Equine Immune Support

Equine Immune Support

Equine Immune Support by Standard Process 30 Ounces (850 Grams) ($95.00).

The equine immune system faces countless stressors year-round. Training, competition, travel, environmental factors, and lack of turnout can all take a toll. Equine Immune Support is a complex su...

30 Ounces (850 Grams)
(Id #E7800)
$95.00   Out of Stock

Equine Immune Support by Standard Process 30 Ounces (850 Grams) ($95.00).

Equine Immune SupportDescription

The equine immune system faces countless stressors year-round. Training, competition, travel, environmental factors, and lack of turnout can all take a toll.


Equine Immune Support is a complex supplement for a complex system, caring for the interlocking cells and organisms that coordinate activity to recognize what belongs in the body and what doesn't. Equine Immune Support encourages an optimal immune response–either defensively or offensively–to safeguard the health, performance, and stamina of the horse by supporting:

  • Immune-cell signaling
  • Antioxidant activities
  • Cell integrity
  • Nutritional status

This supplement is uniquely designed with whole food nutrition to:

  • Support the entire body while targeting vital aspects of immune system response
  • Help the body respond in the most appropriate way in times of need, whether that is by stimulating or calming the normal, healthy immune response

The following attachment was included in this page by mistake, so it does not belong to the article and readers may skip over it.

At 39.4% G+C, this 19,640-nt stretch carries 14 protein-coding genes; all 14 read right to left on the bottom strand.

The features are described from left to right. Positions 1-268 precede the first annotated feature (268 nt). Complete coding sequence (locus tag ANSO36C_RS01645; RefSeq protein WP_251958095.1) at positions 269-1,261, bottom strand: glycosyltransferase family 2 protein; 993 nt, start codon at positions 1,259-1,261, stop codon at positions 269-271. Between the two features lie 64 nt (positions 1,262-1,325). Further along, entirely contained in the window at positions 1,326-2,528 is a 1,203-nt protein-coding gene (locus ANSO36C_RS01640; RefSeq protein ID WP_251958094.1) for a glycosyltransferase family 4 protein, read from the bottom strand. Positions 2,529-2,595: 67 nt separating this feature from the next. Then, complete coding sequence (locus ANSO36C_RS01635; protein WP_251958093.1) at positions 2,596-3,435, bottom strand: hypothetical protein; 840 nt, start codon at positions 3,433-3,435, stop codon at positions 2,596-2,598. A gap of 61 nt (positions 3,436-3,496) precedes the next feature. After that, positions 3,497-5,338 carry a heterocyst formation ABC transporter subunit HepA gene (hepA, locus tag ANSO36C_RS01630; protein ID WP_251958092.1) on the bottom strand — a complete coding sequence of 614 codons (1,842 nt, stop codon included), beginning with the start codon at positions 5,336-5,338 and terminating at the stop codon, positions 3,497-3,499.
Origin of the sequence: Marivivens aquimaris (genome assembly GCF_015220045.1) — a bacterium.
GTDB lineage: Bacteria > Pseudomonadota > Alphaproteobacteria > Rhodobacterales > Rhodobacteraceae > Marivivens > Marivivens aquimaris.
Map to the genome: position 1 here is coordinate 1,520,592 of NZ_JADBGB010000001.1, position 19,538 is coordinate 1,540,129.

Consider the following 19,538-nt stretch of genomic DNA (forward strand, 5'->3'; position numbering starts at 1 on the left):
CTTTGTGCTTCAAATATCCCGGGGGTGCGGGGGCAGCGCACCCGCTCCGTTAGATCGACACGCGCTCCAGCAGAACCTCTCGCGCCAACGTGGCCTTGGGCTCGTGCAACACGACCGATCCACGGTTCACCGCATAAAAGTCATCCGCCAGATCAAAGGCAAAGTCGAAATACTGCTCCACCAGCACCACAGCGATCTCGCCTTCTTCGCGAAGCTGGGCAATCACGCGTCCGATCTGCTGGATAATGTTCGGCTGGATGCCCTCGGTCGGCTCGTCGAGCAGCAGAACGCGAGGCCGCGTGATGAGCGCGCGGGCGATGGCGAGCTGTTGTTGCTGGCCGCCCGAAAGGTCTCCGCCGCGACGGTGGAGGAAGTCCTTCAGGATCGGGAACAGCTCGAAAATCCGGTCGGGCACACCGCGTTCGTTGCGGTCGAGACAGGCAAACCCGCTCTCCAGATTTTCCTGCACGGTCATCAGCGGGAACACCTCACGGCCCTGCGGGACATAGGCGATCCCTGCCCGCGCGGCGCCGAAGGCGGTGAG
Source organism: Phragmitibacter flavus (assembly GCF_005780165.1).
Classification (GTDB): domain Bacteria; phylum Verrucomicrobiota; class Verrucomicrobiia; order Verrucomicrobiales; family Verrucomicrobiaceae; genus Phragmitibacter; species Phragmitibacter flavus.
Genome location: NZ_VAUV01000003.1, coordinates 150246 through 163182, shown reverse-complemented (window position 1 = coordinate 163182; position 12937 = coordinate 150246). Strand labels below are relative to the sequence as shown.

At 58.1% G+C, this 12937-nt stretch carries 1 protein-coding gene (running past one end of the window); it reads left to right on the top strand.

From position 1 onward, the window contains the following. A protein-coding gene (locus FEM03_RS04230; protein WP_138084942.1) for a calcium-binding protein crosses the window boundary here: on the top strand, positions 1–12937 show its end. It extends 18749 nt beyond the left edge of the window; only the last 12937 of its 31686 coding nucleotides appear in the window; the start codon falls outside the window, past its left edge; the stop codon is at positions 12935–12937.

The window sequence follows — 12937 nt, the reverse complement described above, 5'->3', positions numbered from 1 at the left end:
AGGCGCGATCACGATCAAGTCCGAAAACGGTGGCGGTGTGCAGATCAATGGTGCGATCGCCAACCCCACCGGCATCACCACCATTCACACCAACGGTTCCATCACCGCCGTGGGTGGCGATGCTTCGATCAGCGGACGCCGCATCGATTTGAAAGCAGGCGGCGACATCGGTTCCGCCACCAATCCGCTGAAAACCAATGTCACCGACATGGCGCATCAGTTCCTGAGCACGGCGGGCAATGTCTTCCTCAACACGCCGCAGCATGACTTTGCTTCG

Equine Immune Support can be used for either short- or long-term support.

Key Ingredients


This amino acid is a universal energy substrate for cells throughout the body, especially those of the immune system. Glutamine's broad role in metabolism supports the body's natural regeneration and healing processes.1,2




Shiitake (Lentinula edodes), reishi (Ganoderma lucidum), and turkey tail (Coriolus versicolor) mushrooms have a long history of use for immune support in traditional Chinese medicine.

  • Turkey tail mushroom's support for immune function is mainly attributed to a protein-bound polysaccharide and has been shown to support the antibody-mediated immune response.3
  • Shiitake has a long history of traditional use for immune stimulation, cholesterol processing, and overall support for aging.4,5
  • Reishi is traditionally used to support normal cholesterol already within a normal range, blood flow, stamina, and the antibody-mediated immune response.6,7,8,9



In-vitro and animal studies have shown that curcumin, just one of many phytochemicals in turmeric, supports the downregulation of inflammatory cytokines, displays antioxidant properties, and modulates a wide range of cell-signaling molecules10,11,12

Vitamin A palmitate